"'In Elliott v. The City of Philadelphia, 75 Pa. 347, which also happened to involve the seizure of a horse by the police, the same principle of immunity of the municipality was applied. There a carriage was being driven on a street of the city faster than was permitted by an ordinance; a policeman took the driver and the horse into custody and then negligently allowed the carriage to be broken and the horse to escape, run away and be killed. Citing the Fox case as authority, the court sustained a demurrer to the plaintiff's declaration and gave judgment for the defendant.'
"This same doctrine has been followed in a multitude of other cases, a list of which is set forth at page 111 of the opinion in the Boorse case, supra.
[ 400 Pa. Page 500]
"Counsel for the plaintiff contends that the above rule is not applicable in the instant case because he alleges in his complaint that the borough was aware of the fact that these three police officers 'at various times in the recent past... were guilty of similar unprovoked and unjustifiable assault and battery upon (other) persons...' nonetheless did not dismiss the officers 'but instead ratified and/or adopted the acts of such members of its police force.'
"We need not concern ourselves with a consideration of those cases where municipal corporations have been held liable in tort for the negligent acts of their servants committed in the course of proprietary functions of the municipality. The activity in which the officers here were engaged was clearly a governmental function.
"The basic principle underlying the rule of municipality immunity from liability for the tortious acts of its police officers is that such officers, performing in a governmental capacity, are not the agents or servants of the municipality but of the state itself.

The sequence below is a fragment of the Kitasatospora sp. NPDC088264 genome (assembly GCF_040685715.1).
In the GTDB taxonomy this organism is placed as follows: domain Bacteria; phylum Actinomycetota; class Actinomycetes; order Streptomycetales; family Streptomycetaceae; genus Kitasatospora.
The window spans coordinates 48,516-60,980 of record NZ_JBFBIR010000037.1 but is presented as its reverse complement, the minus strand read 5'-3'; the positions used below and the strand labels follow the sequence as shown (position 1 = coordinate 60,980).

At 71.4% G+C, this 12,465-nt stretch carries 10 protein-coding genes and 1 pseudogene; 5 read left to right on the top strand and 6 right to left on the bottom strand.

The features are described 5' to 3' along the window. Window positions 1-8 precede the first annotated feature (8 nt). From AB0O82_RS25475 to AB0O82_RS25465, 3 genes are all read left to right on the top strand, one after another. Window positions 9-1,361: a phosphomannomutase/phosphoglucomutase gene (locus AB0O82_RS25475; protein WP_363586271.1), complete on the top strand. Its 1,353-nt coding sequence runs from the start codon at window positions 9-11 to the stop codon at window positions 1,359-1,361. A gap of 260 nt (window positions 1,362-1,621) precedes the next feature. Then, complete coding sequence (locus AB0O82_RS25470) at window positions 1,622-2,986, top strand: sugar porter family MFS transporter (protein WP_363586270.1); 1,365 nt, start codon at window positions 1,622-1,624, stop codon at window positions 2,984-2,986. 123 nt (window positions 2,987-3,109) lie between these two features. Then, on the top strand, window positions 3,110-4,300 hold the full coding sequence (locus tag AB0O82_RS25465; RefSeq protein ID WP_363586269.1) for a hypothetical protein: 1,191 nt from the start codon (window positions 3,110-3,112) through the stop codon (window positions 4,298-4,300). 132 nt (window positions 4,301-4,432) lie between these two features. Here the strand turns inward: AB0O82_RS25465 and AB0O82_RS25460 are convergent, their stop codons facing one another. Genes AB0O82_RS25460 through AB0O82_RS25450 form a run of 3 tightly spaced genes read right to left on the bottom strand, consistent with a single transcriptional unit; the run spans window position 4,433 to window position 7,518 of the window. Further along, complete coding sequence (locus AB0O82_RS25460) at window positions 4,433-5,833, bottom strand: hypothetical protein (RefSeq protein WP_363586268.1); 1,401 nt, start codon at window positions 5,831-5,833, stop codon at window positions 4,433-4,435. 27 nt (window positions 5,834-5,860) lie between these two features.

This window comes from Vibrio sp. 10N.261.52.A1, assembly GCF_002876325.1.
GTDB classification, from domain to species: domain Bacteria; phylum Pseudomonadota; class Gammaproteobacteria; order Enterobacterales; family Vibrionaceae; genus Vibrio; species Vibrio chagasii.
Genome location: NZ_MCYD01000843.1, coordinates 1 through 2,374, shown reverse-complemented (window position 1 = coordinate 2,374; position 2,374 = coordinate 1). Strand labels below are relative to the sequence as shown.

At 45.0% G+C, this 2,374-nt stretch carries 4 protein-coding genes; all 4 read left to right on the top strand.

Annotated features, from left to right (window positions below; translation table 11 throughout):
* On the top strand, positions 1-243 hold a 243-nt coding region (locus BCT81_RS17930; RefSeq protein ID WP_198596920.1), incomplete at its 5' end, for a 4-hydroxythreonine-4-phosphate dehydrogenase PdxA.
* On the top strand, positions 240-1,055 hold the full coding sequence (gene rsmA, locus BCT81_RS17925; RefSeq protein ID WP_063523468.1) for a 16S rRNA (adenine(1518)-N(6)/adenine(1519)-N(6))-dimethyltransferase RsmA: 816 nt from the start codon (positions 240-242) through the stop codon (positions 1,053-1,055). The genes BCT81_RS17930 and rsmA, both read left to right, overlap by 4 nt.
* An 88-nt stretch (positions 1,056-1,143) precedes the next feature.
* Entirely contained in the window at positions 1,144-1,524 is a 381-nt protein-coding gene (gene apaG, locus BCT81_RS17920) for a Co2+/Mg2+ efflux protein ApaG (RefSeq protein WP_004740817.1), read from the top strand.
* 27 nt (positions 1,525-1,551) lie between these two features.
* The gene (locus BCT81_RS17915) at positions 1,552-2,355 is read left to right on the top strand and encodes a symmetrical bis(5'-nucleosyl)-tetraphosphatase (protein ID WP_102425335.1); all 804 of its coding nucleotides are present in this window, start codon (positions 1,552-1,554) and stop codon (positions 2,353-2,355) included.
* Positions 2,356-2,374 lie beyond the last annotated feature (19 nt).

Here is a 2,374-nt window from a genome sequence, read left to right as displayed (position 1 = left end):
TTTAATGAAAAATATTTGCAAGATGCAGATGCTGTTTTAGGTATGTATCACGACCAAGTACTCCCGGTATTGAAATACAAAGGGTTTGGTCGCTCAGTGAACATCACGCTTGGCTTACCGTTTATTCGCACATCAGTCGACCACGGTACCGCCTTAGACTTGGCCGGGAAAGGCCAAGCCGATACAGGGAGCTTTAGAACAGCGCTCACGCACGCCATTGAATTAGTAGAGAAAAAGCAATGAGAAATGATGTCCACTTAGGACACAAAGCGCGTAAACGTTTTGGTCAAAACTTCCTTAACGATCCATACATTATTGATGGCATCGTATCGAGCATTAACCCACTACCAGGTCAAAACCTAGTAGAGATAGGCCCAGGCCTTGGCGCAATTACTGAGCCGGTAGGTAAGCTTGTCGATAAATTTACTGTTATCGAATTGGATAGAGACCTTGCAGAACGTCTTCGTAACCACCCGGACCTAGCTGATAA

"'The theory is that the municipal corporation has a dual function, one exercised as a mere agent of the state in the process of government, the other private in its nature in that it is exercised for the particular benefit of the corporation and its inhabitants as distinguished from those things in which the whole state has an interest. If acting in its governmental capacity, the municipality is not liable in tort for either a nonfeasance or a misfeasance, because in so acting it is but the agent of the state and is so far a part of the state that it partakes of the sovereignty of the state in respect to immunity from suit. Concisely stated: The state is sovereign, the sovereign cannot be sued without its consent, the municipality is a mere agent of the state; q.e.d., the municipality cannot be sued
[ 400 Pa. Page 501]